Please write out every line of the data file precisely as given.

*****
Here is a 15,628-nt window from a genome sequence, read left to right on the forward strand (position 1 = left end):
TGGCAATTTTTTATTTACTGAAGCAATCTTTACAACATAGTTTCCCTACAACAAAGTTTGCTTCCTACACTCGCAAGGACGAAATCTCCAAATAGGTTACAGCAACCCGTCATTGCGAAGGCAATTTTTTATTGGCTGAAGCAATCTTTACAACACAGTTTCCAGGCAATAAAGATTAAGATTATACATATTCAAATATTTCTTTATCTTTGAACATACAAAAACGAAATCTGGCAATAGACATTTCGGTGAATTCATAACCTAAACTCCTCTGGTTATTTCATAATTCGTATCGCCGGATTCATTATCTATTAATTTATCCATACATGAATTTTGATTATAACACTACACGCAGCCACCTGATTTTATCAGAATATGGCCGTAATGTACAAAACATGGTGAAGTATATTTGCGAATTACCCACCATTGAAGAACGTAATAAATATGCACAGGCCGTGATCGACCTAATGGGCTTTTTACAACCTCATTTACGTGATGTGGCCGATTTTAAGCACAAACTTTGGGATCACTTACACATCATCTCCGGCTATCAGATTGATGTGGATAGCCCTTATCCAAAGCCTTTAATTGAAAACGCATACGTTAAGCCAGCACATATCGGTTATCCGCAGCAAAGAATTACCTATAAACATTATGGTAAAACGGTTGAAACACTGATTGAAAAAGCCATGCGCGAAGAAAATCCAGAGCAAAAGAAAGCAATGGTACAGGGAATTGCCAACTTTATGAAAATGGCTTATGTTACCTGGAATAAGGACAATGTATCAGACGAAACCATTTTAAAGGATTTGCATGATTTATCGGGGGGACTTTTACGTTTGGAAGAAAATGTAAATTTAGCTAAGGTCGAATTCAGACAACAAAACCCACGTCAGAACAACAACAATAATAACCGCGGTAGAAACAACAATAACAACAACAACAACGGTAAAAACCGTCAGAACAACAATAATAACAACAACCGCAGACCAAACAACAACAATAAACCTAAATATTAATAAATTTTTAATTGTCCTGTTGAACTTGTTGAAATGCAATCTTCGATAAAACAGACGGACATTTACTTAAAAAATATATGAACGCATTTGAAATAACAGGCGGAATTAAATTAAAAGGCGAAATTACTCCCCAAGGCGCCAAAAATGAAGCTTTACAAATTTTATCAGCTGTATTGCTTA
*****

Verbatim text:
Here is a 15,628-nt window from a genome sequence, read left to right on the forward strand (position 1 = left end):
TGGCAATTTTTTATTTACTGAAGCAATCTTTACAACATAGTTTCCCTACAACAAAGTTTGCTTCCTACACTCGCAAGGACGAAATCTCCAAATAGGTTACAGCAACCCGTCATTGCGAAGGCAATTTTTTATTGGCTGAAGCAATCTTTACAACACAGTTTCCAGGCAATAAAGATTAAGATTATACATATTCAAATATTTCTTTATCTTTGAACATACAAAAACGAAATCTGGCAATAGACATTTCGGTGAATTCATAACCTAAACTCCTCTGGTTATTTCATAATTCGTATCGCCGGATTCATTATCTATTAATTTATCCATACATGAATTTTGATTATAACACTACACGCAGCCACCTGATTTTATCAGAATATGGCCGTAATGTACAAAACATGGTGAAGTATATTTGCGAATTACCCACCATTGAAGAACGTAATAAATATGCACAGGCCGTGATCGACCTAATGGGCTTTTTACAACCTCATTTACGTGATGTGGCCGATTTTAAGCACAAACTTTGGGATCACTTACACATCATCTCCGGCTATCAGATTGATGTGGATAGCCCTTATCCAAAGCCTTTAATTGAAAACGCATACGTTAAGCCAGCACATATCGGTTATCCGCAGCAAAGAATTACCTATAAACATTATGGTAAAACGGTTGAAACACTGATTGAAAAAGCCATGCGCGAAGAAAATCCAGAGCAAAAGAAAGCAATGGTACAGGGAATTGCCAACTTTATGAAAATGGCTTATGTTACCTGGAATAAGGACAATGTATCAGACGAAACCATTTTAAAGGATTTGCATGATTTATCGGGGGGACTTTTACGTTTGGAAGAAAATGTAAATTTAGCTAAGGTCGAATTCAGACAACAAAACCCACGTCAGAACAACAACAATAATAACCGCGGTAGAAACAACAATAACAACAACAACAACGGTAAAAACCGTCAGAACAACAATAATAACAACAACCGCAGACCAAACAACAACAATAAACCTAAATATTAATAAATTTTTAATTGTCCTGTTGAACTTGTTGAAATGCAATCTTCGATAAAACAGACGGACATTTACTTAAAAAATATATGAACGCATTTGAAATAACAGGCGGAATTAAATTAAAAGGCGAAATTACTCCCCAAGGCGCCAAAAATGAAGCTTTACAAATTTTATCAGCTGTATTGCTTA